I love this series and it just seems to get better and better. The short stories are original and funny. To me, this is pitch-perfect as a new classic that reminds me of the Little Bear series. Ling and Ting: Twice as Silly won the Easy Reader Cybil award. [easy reader level 3, ages 6 and up]
Don’t Throw it to Mo! by David A. Adler, illustrated by Sam Ricks
Mo Jackson loves football and he just so happens to be African American. He’s the smallest one on his football team but that’s because he’s the youngest. Coach Steve keeps him mostly on the bench with him but he’s training Mo to be their secret weapon. Mo practices catching a football that buttered. When a big play in need, no one expects Mo to be able to catch the ball, but he does! 5/5 [easy reader level 2, ages 6 and up]
Sophia Martinez: Picture Perfect by Jacqueline Jules, illustrated by Kim Smith
This is the kind of diversity book that I want to see more of! I like the Spanish words sprinkled throughout the book with a glossary in the back for those who need a translation. Sophia’s desire to stand out alongside her two sisters is pitch-perfect for this age group. Her family is portrayed as any other middle-class American family who just so happens to be Hispanic American though there is a strong sense of family that ties back subtly to Latino culture. This is a great way to introduce Spanish to readers who might also have been fans of Dora the Explorer and Go! Diego Go! [easy reader, ages 6 and up]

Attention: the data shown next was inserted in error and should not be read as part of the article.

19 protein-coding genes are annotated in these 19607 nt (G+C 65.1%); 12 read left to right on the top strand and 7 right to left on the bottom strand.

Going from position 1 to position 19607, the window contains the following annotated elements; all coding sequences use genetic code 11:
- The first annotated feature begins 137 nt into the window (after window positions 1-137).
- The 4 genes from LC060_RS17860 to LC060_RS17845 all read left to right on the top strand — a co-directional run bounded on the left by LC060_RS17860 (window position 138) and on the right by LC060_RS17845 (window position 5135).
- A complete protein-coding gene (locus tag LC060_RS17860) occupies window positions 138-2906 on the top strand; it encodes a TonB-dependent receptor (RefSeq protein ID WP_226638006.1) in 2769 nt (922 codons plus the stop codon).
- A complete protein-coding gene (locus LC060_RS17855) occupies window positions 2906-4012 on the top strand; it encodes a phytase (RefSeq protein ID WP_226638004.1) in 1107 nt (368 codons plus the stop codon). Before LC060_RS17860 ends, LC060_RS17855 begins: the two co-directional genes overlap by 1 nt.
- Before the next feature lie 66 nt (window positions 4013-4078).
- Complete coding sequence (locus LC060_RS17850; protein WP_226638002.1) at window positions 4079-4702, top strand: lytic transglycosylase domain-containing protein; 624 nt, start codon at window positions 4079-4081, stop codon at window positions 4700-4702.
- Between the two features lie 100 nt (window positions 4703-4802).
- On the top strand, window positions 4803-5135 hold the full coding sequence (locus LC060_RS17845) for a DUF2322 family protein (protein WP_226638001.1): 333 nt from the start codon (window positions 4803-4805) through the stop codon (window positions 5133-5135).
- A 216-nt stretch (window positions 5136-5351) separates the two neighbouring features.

National Geographic Kids: Rosa Parks by Kitson Jaznyka
I was impressed with this easy reader that dispels commonly held beliefs about Rosa Park and includes interesting details that most kids would not know such as Rosa Parks was part Native American. It should be in every classroom library, especially in grade 4th where kids learn about the Civil Rights Movement. The format of the book also prepares kids for standardized testing like PARCC since there are captions under the photos with unique information. [easy reader level 2, ages 5 and up]